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Proceedings Paper

Low-temperature bonded glass-membrane microfluidic device for in vitro organ-on-a-chip cell culture models
Author(s): Kyall J. Pocock; Xiaofang Gao; Chenxi Wang; Craig Priest; Clive A. Prestidge; Kazuma Mawatari; Takehiko Kitamori; Benjamin Thierry
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Paper Abstract

The integration of microfluidics with living biological systems has paved the way to the exciting concept of “organson- a-chip”, which aims at the development of advanced in vitro models that replicate the key features of human organs. Glass based devices have long been utilised in the field of microfluidics but the integration of alternative functional elements within multi-layered glass microdevices, such as polymeric membranes, remains a challenge.
To this end, we have extended a previously reported approach for the low-temperature bonding of glass devices that enables the integration of a functional polycarbonate porous membrane. The process was initially developed and optimised on specialty low-temperature bonding equipment (μTAS2001, Bondtech, Japan) and subsequently adapted to more widely accessible hot embosser units (EVG520HE Hot Embosser, EVG, Austria). The key aspect of this method is the use of low temperatures compatible with polymeric membranes. Compared to borosilicate glass bonding (650 °C) and quartz/fused silica bonding (1050 °C) processes, this method maintains the integrity and functionality of the membrane (Tg 150 °C for polycarbonate). Leak tests performed showed no damage or loss of integrity of the membrane for up to 150 hours, indicating sufficient bond strength for long term cell culture. A feasibility study confirmed the growth of dense and functional monolayers of Caco-2 cells within 5 days.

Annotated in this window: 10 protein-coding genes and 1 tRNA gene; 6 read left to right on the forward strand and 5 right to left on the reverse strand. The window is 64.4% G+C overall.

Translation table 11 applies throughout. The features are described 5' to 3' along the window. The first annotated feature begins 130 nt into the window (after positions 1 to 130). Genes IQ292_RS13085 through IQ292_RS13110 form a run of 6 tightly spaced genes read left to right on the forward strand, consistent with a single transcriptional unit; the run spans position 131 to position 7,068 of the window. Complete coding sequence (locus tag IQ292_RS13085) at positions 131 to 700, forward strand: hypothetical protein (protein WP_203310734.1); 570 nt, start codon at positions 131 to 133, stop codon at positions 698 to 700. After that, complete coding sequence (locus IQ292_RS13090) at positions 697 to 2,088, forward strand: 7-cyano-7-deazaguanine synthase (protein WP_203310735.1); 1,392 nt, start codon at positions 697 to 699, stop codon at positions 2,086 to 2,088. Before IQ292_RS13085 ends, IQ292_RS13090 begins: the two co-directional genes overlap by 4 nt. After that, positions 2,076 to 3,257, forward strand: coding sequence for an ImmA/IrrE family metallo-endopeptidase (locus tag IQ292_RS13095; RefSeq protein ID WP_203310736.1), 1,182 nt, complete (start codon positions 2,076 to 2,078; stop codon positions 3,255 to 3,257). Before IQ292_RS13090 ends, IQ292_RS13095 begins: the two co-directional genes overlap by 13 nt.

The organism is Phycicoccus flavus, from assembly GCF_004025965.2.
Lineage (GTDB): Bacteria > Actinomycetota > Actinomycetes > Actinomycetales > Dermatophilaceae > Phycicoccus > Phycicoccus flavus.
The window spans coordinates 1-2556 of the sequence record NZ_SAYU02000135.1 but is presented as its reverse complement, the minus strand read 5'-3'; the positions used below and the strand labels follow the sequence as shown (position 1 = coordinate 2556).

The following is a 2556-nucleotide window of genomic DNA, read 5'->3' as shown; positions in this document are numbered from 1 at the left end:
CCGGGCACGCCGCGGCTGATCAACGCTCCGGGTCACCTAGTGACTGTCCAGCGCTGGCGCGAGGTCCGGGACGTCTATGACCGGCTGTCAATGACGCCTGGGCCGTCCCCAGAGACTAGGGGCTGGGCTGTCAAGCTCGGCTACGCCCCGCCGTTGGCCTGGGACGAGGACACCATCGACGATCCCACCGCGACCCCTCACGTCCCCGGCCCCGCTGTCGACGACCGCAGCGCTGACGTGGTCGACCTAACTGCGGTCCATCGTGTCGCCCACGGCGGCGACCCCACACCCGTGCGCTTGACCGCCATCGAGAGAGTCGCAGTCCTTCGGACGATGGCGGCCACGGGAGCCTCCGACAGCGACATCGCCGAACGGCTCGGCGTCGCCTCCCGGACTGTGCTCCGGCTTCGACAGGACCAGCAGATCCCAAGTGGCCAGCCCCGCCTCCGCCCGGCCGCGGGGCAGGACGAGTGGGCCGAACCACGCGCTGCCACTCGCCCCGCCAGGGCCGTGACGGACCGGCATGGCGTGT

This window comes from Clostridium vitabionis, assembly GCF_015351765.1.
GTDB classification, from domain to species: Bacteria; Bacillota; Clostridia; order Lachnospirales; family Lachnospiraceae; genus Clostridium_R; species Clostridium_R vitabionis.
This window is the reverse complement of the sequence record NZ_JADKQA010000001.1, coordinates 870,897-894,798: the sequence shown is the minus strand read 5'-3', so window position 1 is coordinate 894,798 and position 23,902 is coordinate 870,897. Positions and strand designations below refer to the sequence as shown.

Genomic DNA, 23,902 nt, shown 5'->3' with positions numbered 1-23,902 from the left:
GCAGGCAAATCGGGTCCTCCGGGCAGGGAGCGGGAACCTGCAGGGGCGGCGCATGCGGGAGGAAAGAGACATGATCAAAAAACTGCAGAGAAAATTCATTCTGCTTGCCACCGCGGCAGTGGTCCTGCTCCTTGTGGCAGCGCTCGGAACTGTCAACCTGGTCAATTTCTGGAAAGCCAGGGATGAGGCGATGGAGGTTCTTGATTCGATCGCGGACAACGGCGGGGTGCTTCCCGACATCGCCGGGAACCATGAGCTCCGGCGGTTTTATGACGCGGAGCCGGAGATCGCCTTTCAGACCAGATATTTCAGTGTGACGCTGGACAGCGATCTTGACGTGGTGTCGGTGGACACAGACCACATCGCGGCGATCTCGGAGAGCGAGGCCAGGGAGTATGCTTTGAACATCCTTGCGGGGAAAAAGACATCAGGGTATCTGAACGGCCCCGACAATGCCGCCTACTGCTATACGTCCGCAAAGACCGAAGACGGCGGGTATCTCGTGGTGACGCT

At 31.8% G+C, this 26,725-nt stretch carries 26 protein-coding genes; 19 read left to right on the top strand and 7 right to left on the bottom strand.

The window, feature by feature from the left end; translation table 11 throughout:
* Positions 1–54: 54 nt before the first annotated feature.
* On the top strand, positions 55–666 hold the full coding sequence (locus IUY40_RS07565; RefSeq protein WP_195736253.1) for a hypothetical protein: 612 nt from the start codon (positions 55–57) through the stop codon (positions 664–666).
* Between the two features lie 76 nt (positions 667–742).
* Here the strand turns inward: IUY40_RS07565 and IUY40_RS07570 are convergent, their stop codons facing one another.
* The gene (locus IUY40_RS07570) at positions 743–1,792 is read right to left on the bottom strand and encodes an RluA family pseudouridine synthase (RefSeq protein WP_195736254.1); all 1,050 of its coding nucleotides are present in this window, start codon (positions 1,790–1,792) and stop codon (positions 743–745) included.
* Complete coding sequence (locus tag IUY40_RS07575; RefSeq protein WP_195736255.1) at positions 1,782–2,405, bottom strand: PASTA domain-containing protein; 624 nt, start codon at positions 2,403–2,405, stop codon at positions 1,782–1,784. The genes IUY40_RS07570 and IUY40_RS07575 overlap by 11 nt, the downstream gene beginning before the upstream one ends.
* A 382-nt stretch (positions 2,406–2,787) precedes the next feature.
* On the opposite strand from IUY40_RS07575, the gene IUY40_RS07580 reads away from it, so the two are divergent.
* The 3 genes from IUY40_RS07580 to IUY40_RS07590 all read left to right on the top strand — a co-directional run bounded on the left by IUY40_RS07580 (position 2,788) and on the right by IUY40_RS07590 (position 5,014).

Paper Details

Date Published: 22 December 2015
PDF: 9 pages
Proc. SPIE 9668, Micro+Nano Materials, Devices, and Systems, 96680W (22 December 2015); doi: 10.1117/12.2202461
Show Author Affiliations
Kyall J. Pocock, Univ. of South Australia (Australia)
Xiaofang Gao, The Univ. of Tokyo (Japan)
Chenxi Wang, Harbin Institute of Technology (China)
Craig Priest, Univ. of South Australia (Australia)
Clive A. Prestidge, Univ. of South Australia (Australia)
Kazuma Mawatari, The Univ. of Tokyo (Japan)
Takehiko Kitamori, The Univ. of Tokyo (Japan)
Benjamin Thierry, Univ. of South Australia (Australia)

Published in SPIE Proceedings Vol. 9668:
Micro+Nano Materials, Devices, and Systems
Benjamin J. Eggleton; Stefano Palomba, Editor(s)

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